File enclosures have been a part of RSS since version 2.0, but have only recently come to everyone’s attention with the emergence of podcasting. Most people now associate RSS attachments with MP3 files, but there’s no reason to restrict the attachments to audio files. For example, Fraser Speirs recently coined the term “appcasting” to refer to the practice of using RSS enclosures to deliver software updates or release notes for applications.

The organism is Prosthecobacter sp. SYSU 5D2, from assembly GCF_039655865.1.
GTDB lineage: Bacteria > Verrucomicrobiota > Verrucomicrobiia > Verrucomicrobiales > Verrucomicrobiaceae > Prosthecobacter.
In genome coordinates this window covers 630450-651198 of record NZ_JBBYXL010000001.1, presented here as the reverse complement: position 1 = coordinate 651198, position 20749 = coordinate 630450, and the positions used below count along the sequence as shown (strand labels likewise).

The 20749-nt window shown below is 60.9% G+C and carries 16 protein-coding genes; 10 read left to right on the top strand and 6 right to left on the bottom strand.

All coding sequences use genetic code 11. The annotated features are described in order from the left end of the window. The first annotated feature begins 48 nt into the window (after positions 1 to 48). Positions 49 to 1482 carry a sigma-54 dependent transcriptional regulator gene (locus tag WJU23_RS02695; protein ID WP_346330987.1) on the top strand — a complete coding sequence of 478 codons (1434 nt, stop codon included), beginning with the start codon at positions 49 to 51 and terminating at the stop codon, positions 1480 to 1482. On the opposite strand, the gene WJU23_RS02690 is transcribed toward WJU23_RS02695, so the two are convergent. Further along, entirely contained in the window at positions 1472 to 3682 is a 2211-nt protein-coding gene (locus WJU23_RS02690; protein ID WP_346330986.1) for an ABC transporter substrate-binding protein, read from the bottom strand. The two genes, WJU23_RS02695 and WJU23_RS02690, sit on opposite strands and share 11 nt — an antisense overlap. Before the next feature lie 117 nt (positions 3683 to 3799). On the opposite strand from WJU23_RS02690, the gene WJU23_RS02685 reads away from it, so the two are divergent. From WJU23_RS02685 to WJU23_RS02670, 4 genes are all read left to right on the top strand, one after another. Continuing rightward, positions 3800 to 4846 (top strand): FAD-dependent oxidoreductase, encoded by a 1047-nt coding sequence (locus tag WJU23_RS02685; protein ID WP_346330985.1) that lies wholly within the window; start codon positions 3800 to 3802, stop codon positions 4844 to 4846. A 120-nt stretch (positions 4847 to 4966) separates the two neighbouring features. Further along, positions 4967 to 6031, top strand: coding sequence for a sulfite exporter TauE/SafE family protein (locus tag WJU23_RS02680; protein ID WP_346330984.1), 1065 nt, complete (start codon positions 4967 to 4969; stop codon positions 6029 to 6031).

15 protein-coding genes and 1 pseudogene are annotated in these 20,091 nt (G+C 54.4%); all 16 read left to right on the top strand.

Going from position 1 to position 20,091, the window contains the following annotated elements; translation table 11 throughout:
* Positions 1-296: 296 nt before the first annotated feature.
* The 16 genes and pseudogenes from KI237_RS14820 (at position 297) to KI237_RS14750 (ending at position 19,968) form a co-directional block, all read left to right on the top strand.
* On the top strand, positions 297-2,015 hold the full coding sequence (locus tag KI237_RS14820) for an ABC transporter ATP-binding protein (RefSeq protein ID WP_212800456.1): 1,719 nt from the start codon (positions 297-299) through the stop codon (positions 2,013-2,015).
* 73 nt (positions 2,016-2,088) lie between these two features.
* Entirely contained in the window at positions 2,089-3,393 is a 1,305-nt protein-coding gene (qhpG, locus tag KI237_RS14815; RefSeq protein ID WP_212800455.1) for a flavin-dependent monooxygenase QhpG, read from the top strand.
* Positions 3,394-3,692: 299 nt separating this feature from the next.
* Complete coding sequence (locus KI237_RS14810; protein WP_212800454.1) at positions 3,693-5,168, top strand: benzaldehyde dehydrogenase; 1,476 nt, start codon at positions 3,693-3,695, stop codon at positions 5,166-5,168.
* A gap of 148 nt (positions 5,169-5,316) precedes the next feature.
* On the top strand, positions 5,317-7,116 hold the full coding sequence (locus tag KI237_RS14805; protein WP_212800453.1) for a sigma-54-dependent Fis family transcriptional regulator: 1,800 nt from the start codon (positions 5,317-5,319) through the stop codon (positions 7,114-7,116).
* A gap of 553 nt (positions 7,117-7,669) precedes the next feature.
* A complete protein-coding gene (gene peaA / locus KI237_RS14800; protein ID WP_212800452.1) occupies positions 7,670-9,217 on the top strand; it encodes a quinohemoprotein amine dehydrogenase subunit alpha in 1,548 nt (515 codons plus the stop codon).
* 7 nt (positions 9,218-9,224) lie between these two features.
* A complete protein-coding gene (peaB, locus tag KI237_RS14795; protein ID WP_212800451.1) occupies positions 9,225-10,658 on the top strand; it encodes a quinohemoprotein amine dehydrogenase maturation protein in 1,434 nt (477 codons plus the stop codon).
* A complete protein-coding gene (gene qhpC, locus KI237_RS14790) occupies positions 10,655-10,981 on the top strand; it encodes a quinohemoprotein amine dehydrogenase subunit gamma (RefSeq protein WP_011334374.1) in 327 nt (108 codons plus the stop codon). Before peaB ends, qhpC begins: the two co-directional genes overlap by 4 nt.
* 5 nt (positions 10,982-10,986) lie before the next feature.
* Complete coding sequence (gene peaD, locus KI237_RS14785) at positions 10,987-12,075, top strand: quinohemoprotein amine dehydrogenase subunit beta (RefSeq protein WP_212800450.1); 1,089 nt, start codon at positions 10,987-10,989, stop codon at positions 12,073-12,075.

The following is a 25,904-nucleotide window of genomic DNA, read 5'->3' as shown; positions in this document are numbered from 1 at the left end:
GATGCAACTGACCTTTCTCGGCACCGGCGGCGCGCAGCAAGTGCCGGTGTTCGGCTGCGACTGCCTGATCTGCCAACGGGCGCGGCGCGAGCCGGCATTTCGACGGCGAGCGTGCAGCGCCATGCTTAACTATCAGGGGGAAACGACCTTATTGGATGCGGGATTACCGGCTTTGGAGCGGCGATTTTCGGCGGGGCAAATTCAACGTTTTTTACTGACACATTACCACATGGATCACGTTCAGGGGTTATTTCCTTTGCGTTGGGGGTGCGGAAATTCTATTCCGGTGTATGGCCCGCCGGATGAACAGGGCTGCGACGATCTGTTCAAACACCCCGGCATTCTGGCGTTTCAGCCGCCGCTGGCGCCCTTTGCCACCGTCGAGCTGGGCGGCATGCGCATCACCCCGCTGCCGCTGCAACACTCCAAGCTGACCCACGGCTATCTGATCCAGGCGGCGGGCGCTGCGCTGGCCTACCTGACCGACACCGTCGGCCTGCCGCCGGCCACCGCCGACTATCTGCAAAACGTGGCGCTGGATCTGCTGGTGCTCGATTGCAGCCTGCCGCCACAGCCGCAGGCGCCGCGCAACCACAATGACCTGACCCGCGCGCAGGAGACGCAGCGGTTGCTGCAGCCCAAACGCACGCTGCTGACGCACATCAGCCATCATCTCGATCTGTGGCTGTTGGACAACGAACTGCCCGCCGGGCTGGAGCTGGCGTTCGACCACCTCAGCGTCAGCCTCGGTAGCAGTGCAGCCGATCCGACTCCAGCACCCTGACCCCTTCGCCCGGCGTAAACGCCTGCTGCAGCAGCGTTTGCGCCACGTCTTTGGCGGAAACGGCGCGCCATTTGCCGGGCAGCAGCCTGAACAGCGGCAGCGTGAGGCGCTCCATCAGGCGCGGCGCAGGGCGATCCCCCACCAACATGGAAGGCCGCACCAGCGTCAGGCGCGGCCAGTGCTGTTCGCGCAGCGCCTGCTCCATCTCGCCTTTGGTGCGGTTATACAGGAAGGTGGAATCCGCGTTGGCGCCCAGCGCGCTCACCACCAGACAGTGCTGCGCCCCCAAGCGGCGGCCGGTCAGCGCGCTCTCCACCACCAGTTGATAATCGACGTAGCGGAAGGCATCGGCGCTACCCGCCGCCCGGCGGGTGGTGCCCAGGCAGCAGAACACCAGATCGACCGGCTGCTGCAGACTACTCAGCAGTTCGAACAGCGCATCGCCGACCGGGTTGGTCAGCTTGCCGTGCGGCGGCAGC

My favorite RSS aggregator, NetNewsWire, already supports enclosures of any type and automatically downloads them. I’ve been planning to include the free “Lite” version of NetNewsWire on the student laptops in our 1-to-1 project next year, and now I’m thinking that RSS enclosures would make it really easy for teachers to distribute files to their students. A teacher could post lecture notes, multimedia content, or any other kind of electronic document and let each student’s RSS reader take care of the rest. Similarly, school principals could use RSS to distribute newsletters or other materials to parents who are subscribed to a school’s news feed. RSS: it’s not just for text anymore.